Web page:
U.S. Representative Billy Long
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U.S. Representative Billy Long
September 6, 2019

Who's Gonna Fill Their Shoes

George Jones was promoting his new ‘Who’s Gonna Fill Their Shoes’ album when he appeared at the inaugural Farm Aid benefit in 1985. Jones sang of the irreplaceability of country music legends, including Waylon Jennings, Willie Nelson, Johnny Cash, Merle Haggard, Conway Twitty, Charlie Rich, Marty Robbins, Hank Williams and other icons. As an unabashed country music fan, I usually have a country tune running through my head that I can relate to any situation. George’s Song was playing in my head all day on August 27 during my annual manufacturing tour. Many of the workers I saw that day, especially in high-skill positions, were in their  20’s when that song was released. As I marveled at the welders, tool and die makers and others plying their trades, my thoughts turned to who will replace this workforce that is so close to retirement age. During the tour, I visited Alpine Aviation Group and Dolby Industries in Ozark, Black Widow Bows in Nixa, as well as Stratum Nutrition and H.E. Williams Inc. both located in Carthage. As I spoke to the many hardworking employees I took note of the specialized skills required to perform in their roles. These skills are critical to the operation of manufacturing businesses across the district and the nation.

An essential part of ensuring that manufacturing has a future in our country is to make sure that these skills are passed on to the next generation of the American workforce. In southwest Missouri, the Springfield Area Chamber of Commerce coordinates the Greater Ozarks Centers for Advanced Professional Studies, known as GO CAPS. The GO CAPS program collaborates with local businesses, allowing high school students to explore their passion by giving them real-world experience in potential professions. These experiences allow high school students to immerse themselves into a career, cultivating their interests, and developing the skills needed to enter the workforce upon graduation from high school or college.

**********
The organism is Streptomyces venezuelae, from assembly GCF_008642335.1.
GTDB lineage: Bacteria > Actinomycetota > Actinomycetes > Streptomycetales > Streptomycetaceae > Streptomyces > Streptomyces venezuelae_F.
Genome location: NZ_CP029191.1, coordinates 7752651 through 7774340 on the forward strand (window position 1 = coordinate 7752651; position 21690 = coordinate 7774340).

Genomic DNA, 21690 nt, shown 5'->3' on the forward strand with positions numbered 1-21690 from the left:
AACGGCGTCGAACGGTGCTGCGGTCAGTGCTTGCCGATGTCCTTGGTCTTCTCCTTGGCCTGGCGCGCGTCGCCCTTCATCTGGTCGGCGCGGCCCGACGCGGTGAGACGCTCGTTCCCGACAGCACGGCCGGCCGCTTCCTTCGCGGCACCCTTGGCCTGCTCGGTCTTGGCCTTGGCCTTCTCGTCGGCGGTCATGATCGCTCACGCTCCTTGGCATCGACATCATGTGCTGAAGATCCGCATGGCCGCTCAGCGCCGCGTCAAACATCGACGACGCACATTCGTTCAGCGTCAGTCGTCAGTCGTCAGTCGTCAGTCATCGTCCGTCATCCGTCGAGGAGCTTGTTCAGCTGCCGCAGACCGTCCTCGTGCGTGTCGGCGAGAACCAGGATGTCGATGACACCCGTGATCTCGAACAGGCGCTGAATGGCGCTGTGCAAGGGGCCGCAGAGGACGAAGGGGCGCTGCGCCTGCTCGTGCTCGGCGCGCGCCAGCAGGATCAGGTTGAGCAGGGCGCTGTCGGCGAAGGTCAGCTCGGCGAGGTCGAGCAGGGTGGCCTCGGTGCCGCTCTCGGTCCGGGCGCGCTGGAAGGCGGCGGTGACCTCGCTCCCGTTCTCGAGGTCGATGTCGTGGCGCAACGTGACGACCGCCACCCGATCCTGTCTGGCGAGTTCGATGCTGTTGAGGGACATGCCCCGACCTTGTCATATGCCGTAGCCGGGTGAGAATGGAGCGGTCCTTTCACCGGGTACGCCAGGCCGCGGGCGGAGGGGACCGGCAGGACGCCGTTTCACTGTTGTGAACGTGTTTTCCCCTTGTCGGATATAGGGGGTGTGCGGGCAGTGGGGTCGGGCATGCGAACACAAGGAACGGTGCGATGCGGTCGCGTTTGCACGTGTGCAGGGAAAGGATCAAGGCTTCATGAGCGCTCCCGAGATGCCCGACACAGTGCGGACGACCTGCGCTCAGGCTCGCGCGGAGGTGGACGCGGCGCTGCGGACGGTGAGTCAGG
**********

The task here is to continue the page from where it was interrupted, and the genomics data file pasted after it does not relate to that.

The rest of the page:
GO CAPS currently works with 22 area school districts and enrolls over 350 students, offering them 6 strands where they can cultivate their interests in specific career fields. Current strands include medicine and healthcare, engineering and manufacturing, business and entrepreneurship, information technology and software solutions, teacher education, and agri-business and food systems. This wide variety of strands gives students exposure to a variety of career fields, allowing them to narrow down their interests. Once accepted into the program, students are paired with a mentor from a local business within their pathway and are tasked with completing a business partner project. These partnerships give local businesses young people who are eager to learn while providing students the opportunity to gain valuable real-world experience.

During my manufacturing tour, I emphasized the importance of making sure the next generation of Americans can step into high skilled manufacturing jobs and urged manufacturers to participate in the GO CAPS Program. I hope to get as many businesses as possible to participate in the program so that GO CAPS can fulfill its mission to “partner with businesses in the Greater Ozarks to provide high school students with an educational opportunity that is driven by real-world, career-oriented experience.” If you think that you or a family member can benefit from GO CAPS or that your business would be interested in partnering with the program, I would urge you to visit https://gocaps.yourcapsnetwork.org/.

For more information on my activities in our district and in Washington, I encourage you to follow my Facebook page at https://www.facebook.com/Rep.Billy.Long and my Twitter page at https://twitter.com/USRepLong. You can also subscribe to my weekly newsletter, "Long's Short Report," by visiting https://longforms.house.gov/newsletter-and-email-updates-form

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